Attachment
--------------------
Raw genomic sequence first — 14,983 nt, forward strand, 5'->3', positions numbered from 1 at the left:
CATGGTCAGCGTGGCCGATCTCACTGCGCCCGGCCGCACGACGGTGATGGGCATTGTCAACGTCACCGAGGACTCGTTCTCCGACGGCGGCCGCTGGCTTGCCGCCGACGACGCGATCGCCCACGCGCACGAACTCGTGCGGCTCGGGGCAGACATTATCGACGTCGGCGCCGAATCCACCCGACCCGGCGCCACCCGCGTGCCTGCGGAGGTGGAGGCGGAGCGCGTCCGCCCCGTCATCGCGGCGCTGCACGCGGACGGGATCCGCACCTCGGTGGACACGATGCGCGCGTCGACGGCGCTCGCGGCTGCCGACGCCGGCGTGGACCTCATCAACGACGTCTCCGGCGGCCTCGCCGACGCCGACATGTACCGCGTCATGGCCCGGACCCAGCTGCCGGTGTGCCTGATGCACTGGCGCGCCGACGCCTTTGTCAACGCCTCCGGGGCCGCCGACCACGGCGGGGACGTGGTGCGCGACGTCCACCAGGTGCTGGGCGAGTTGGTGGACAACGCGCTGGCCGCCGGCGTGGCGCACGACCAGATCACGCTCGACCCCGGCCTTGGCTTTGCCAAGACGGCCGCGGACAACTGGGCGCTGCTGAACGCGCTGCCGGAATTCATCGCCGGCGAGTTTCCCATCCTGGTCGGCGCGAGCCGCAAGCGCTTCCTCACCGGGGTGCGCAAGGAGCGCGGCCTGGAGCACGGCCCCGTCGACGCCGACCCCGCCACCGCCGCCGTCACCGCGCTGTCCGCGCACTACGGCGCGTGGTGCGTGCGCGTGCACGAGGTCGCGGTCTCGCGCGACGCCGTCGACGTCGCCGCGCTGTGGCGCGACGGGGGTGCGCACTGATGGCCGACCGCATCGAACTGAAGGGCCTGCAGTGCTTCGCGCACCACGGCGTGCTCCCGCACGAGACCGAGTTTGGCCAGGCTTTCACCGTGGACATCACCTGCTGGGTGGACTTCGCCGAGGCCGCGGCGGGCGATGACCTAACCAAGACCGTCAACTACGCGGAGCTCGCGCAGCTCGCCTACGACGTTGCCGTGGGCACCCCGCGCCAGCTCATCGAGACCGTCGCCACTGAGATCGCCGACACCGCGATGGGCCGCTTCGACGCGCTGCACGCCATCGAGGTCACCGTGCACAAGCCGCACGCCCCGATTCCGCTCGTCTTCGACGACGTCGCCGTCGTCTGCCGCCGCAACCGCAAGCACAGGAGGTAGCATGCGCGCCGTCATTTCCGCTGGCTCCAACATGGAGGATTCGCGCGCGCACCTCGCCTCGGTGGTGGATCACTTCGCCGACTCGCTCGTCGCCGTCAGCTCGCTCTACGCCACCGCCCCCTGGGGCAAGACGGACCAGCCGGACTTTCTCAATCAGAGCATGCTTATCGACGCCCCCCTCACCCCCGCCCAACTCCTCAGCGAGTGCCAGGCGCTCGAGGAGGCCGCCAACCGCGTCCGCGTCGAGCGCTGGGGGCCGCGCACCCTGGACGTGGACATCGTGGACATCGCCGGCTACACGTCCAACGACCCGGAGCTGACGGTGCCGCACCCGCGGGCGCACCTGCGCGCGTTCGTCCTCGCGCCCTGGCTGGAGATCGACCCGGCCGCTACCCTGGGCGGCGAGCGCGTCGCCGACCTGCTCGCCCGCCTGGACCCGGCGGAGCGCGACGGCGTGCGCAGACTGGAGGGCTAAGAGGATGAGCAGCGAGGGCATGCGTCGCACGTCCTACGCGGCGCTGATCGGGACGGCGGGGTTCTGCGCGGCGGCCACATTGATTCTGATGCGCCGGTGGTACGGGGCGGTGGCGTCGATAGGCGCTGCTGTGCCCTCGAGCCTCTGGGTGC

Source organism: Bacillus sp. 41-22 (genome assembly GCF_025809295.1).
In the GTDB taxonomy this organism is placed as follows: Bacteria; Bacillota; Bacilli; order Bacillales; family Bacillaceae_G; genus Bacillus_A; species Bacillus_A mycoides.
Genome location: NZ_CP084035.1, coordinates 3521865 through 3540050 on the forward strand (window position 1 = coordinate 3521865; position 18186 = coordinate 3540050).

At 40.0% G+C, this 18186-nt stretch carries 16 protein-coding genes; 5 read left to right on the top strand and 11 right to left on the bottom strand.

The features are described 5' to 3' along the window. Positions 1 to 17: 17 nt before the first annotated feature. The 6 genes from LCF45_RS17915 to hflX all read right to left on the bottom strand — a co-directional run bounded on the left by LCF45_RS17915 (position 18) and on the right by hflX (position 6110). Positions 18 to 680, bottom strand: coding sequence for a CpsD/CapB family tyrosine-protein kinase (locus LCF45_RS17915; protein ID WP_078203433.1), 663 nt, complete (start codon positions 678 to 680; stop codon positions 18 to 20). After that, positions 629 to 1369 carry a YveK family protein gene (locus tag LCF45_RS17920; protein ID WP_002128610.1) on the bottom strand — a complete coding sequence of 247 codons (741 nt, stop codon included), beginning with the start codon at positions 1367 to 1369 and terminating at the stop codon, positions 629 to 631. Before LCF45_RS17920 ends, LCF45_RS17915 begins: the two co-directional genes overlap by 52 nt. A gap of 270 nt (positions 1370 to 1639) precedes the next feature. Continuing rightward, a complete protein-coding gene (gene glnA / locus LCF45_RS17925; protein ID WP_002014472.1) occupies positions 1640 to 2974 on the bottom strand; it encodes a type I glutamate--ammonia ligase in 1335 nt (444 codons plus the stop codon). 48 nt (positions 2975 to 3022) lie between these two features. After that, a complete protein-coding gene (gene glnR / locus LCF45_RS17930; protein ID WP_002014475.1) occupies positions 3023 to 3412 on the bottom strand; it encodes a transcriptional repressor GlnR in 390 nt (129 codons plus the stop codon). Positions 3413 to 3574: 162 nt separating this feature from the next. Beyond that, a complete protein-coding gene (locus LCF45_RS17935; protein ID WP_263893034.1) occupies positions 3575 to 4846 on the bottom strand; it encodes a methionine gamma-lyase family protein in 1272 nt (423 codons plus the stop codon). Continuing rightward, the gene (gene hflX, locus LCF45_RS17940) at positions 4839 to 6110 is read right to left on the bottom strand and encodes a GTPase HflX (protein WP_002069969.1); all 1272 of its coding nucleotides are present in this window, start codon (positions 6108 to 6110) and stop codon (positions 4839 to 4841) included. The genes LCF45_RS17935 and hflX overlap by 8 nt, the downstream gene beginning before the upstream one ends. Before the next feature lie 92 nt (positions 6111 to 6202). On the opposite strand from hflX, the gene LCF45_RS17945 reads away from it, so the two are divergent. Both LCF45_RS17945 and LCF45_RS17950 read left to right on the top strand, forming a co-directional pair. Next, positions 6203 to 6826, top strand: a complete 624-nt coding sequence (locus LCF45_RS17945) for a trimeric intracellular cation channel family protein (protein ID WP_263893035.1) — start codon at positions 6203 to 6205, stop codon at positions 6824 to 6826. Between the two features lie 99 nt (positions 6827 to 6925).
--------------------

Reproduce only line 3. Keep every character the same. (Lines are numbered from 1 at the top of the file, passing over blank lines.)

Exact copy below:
Source organism: Bacillus sp. 41-22 (genome assembly GCF_025809295.1).